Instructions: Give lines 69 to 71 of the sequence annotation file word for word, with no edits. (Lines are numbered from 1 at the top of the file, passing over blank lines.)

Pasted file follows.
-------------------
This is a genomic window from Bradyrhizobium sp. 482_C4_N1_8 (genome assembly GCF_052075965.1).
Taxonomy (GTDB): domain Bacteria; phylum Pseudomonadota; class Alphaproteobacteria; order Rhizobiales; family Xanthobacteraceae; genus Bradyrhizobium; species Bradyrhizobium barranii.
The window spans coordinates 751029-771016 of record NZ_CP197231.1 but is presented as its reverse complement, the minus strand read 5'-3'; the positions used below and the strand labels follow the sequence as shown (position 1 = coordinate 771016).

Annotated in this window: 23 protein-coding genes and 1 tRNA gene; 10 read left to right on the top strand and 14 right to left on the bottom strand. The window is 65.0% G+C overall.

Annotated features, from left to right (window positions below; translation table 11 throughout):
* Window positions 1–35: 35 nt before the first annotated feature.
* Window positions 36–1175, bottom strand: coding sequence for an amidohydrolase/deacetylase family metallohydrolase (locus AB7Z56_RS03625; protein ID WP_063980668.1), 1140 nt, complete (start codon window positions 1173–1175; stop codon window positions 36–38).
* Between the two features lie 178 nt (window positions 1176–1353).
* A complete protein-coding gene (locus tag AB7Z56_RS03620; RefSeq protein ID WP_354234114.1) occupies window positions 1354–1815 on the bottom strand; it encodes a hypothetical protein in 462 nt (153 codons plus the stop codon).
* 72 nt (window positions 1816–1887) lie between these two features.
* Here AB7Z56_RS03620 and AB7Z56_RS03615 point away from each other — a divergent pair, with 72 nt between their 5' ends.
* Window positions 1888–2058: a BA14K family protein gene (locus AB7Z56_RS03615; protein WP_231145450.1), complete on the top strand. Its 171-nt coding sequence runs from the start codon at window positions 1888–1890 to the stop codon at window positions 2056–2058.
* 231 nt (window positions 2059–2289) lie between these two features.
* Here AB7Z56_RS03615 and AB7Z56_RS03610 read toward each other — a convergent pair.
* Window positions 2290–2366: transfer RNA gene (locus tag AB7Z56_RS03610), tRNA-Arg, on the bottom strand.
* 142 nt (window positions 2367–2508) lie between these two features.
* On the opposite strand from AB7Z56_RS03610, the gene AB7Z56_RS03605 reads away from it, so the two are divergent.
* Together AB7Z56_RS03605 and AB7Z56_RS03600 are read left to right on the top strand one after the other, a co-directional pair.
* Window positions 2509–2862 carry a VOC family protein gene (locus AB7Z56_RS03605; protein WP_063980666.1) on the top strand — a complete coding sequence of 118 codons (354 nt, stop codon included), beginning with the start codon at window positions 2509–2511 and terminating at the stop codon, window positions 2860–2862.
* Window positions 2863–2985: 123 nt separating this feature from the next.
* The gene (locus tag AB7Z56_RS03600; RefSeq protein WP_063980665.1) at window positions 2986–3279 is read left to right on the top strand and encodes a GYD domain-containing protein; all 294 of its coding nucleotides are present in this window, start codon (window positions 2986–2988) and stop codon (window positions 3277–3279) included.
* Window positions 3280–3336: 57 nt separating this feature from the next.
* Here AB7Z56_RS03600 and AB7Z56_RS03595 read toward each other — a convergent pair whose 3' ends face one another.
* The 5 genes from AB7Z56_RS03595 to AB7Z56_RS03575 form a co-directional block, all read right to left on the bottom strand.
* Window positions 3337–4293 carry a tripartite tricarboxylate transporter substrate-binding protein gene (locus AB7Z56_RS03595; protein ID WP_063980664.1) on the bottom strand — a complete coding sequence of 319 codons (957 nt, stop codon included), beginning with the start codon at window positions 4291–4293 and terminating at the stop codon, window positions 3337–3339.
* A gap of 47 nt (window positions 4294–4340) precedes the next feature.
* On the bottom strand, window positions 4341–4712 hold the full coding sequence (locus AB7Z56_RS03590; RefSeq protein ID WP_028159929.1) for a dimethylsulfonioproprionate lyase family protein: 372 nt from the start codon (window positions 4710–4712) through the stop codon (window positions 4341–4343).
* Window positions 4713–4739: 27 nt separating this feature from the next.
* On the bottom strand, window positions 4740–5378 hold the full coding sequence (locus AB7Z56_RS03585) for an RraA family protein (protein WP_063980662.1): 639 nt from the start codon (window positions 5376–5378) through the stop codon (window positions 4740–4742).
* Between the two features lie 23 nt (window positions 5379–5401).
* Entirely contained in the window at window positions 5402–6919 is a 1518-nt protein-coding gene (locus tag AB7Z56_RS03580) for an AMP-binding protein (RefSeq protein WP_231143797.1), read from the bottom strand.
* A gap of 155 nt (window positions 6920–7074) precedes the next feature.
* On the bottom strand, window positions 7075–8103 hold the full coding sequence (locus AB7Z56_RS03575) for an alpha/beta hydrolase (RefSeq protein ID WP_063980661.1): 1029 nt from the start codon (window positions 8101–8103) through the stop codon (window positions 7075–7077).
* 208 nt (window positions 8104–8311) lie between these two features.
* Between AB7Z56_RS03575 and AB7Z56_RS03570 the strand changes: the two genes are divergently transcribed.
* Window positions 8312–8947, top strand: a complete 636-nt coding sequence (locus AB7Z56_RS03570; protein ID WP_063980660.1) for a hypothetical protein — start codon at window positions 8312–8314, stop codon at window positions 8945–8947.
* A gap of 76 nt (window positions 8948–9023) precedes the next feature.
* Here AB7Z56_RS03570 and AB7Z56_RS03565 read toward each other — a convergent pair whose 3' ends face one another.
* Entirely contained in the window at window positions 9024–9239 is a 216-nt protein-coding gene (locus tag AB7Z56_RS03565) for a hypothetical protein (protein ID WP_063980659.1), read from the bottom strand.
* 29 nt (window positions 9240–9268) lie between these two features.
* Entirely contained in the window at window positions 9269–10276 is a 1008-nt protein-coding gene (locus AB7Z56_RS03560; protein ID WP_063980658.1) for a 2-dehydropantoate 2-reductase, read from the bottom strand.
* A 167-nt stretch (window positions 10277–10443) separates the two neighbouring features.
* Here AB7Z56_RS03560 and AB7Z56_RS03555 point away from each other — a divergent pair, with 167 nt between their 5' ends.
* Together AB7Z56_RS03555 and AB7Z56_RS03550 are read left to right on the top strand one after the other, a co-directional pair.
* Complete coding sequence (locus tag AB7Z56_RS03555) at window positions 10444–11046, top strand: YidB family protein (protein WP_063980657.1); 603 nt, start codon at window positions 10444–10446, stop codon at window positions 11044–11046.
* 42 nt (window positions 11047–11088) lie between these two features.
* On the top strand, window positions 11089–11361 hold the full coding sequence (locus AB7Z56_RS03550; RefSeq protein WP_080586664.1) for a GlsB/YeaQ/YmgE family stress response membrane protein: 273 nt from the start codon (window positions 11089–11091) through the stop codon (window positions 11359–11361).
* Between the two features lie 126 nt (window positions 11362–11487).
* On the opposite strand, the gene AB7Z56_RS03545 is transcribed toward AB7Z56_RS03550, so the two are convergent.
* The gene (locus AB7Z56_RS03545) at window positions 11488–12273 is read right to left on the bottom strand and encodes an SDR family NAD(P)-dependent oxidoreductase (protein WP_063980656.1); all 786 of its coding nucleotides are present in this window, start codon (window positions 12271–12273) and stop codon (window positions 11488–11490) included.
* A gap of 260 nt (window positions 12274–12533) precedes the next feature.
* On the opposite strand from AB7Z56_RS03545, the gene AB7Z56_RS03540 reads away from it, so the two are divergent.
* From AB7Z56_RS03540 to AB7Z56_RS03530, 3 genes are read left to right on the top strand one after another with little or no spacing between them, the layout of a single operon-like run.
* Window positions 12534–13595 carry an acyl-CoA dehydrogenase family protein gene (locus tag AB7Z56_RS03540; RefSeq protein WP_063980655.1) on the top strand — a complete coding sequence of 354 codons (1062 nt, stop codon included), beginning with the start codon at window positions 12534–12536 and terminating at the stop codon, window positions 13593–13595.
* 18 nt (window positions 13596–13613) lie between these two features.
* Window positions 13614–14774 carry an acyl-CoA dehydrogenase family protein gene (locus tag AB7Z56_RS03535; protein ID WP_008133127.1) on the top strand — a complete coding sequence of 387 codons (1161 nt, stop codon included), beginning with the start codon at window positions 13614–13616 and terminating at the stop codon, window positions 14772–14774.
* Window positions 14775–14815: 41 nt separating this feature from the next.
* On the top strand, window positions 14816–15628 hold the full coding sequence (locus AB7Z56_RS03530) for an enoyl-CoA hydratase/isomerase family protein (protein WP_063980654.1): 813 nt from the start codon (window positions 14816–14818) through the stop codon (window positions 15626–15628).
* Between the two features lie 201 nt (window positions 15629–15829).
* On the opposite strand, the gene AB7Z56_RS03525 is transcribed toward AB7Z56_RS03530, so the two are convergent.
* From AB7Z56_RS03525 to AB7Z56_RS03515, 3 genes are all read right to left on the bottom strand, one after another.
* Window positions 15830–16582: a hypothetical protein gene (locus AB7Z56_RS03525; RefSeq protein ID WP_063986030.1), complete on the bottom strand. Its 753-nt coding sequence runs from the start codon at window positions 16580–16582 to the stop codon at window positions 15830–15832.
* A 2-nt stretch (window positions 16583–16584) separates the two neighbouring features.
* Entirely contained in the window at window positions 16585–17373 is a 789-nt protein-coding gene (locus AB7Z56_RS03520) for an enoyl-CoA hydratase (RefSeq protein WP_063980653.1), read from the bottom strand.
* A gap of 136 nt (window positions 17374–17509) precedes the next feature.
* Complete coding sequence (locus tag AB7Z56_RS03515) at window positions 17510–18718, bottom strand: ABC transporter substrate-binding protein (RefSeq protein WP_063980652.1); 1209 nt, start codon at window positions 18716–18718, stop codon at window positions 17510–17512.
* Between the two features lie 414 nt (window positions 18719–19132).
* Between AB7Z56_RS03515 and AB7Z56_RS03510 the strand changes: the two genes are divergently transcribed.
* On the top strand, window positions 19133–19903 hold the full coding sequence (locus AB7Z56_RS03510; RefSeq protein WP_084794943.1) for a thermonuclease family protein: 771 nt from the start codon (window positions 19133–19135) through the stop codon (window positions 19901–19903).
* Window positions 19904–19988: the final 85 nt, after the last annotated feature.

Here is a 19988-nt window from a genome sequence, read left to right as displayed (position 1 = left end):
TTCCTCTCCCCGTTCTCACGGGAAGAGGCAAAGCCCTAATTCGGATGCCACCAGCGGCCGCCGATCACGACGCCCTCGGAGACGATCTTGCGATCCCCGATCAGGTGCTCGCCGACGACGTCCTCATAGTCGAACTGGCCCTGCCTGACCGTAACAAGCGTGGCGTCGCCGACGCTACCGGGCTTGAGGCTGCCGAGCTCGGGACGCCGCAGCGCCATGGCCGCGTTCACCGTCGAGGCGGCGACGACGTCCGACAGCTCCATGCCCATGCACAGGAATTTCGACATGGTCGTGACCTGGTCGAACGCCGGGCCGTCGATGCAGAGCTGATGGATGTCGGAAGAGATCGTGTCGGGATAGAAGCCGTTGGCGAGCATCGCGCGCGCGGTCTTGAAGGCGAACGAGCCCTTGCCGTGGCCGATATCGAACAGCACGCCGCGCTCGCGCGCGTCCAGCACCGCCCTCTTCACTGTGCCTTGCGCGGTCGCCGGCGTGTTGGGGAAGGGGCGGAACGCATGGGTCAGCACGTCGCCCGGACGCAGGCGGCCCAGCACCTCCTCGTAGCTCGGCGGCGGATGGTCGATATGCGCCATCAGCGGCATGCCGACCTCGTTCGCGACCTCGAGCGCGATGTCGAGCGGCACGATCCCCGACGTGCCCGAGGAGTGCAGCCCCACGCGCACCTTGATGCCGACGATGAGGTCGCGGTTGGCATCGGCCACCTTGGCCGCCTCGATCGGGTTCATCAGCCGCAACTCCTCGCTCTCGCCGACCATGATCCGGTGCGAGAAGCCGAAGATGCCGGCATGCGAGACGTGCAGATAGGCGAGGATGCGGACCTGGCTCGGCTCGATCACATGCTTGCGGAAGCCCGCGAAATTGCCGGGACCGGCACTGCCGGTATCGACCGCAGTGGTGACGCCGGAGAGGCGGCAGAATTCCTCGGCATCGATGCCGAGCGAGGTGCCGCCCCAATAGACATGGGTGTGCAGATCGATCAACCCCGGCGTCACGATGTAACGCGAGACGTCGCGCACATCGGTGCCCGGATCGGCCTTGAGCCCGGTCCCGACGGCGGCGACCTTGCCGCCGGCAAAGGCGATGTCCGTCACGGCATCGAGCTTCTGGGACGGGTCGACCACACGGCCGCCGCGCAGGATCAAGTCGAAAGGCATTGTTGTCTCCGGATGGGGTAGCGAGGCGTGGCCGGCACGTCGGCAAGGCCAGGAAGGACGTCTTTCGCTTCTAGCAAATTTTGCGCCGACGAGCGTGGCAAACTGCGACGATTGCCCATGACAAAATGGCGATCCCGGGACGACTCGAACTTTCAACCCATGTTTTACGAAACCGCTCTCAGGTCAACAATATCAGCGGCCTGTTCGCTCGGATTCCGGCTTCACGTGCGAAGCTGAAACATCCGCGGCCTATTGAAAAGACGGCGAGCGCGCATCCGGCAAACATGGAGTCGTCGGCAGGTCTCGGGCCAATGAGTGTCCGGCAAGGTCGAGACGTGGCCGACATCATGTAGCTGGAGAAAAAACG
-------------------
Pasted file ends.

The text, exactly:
* On the top strand, window positions 19133–19903 hold the full coding sequence (locus AB7Z56_RS03510; RefSeq protein WP_084794943.1) for a thermonuclease family protein: 771 nt from the start codon (window positions 19133–19135) through the stop codon (window positions 19901–19903).
* Window positions 19904–19988: the final 85 nt, after the last annotated feature.

Here is a 19988-nt window from a genome sequence, read left to right as displayed (position 1 = left end):